Sarah explained how there is no joined up thinking with international aid and no long term plans after the aid has disappeared.  An example of this is where water tanks were given to each home in Tuvalu and they were also made in Tuvalu.  The problem with the design was that it has a sealed top which meant it could not be stacked.  This meant it would have taken 25 years to get everyone a tank, as only six tanks would fit on each ship.  The good news was that they managed to get a barge to ship them out, but it is this lack of foresight which hampers the success of aid activities.

Sarah also mentioned how 35% of aid goes straight back to the company who gave the money to pay for ‘technical assistance’ and admin fees.  There are other fees which come out of international aid. In fact if aid was taken away from Tuvalu, it wouldn't affect the people much as the aid hardly reaches them anyway. 

Interestingly, the people of Tuvalu are extremely mentally resilient to the threat of climate change.  When asked if they would move off the island if climate change flooded their islands, they were determined to stay on the island no matter what.  When the question was framed in an economic sense, for example would they move off the island for work, they were more open to the idea of moving off the island.  This is a difficult ethical argument.  What right do we have to move the islanders to safety, to move them to a different country, culture and language when they do not want to go?

Climate change may be physically sinking the small low-lying islands of the Pacific, but it is the international aid agencies which are arguably sinking them beyond recovery.  A drastic change is needed in the management and distribution of international aid in order to save these dying islands from the rest of the world’s actions.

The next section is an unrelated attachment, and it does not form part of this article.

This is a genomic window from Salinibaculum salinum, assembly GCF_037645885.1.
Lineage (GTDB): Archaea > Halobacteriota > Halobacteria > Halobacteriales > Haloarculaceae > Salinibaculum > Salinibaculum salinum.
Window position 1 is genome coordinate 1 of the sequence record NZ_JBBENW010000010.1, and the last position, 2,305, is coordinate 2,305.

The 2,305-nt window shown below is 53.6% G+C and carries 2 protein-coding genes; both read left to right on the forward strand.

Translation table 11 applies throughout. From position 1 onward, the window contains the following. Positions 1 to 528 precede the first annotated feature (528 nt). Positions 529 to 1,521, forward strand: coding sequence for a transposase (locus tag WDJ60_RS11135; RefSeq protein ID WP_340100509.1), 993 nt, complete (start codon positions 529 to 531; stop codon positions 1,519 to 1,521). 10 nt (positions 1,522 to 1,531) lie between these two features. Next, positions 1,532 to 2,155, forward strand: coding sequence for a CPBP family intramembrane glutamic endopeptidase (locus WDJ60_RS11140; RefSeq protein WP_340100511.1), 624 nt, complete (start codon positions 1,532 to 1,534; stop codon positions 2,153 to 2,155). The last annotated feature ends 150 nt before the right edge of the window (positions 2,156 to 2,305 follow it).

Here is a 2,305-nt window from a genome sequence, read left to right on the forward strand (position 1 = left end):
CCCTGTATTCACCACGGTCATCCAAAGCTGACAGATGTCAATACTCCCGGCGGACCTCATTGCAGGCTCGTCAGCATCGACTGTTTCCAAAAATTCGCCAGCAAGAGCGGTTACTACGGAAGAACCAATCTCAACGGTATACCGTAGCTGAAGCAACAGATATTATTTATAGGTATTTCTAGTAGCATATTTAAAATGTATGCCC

This blog was written by Amanda Woodman-Hardy (@Enviro_Mand), Cabot Institute
Amanda Woodman-Hardy, Cabot Institute


Wednesday, 13 March 2013

Chasing Ice with the All Party Parliamentary Climate Change Group


Watching the film of a self-confessed reformed climate skeptic with members of parliament and Lords isn’t how I usually spend my Tuesday morning, but it was what I found myself doing last Tuesday. The occasion for this unlikely meeting was a special screening of photographer James Balog’s film Chasing Ice for the All Party Parliamentary Climate Change Group (APPCCG), of which the Cabot Institute is a member. The film, which documents the work of the photographer’s Extreme Ice Survey, follows James and his team on a journey to record the retreat of 13 glaciers across the globe continuously over a two year period. 

I won’t spoil the film too much (and strongly encourage you to see it if you can) but suffice to say placing 28 cameras at locations across the globe in some of the most difficult terrains and extremes of temperature is a challenge for both the men and technology involved. The aim to take one photo every hour of daylight for two years solid was massively ambitious, but worth the effort and the pain, as the result is a spectacular demonstration of how our hydrocarbon based economy is changing the face of the planet.
 
“What the public need [...] is something spectacular that grabs people in the gut”
James Balog

James’s desire was to capture what is perhaps the most visually compelling effect of climate change. Retreating glaciers are a clear indication of the effects of rising global temperatures and one (despite the attempts by some to highlight the minority which are advancing) which is hard to ignore. Of course the glaciers highlighted in the film are only a small proportion of global land ice (which has the power to raise sea level) but can be seen as an important “canary in the coal mine” demonstrating the processes which are happening in the really large ice sheets too. Over the last twenty years, mass loss of ice sheets on Greenland and Antarctica are estimated to have contributed 0.59 ±0.20 mm yr -1 to global sea level rise (Shepard et al., 2012). While that may seem like a small number, the effects over the next century could be dramatic, especially as, if last year’s unprecedented Greenland melt are anything to go by (Tedesco et al., 2012), this rate could be accelerating.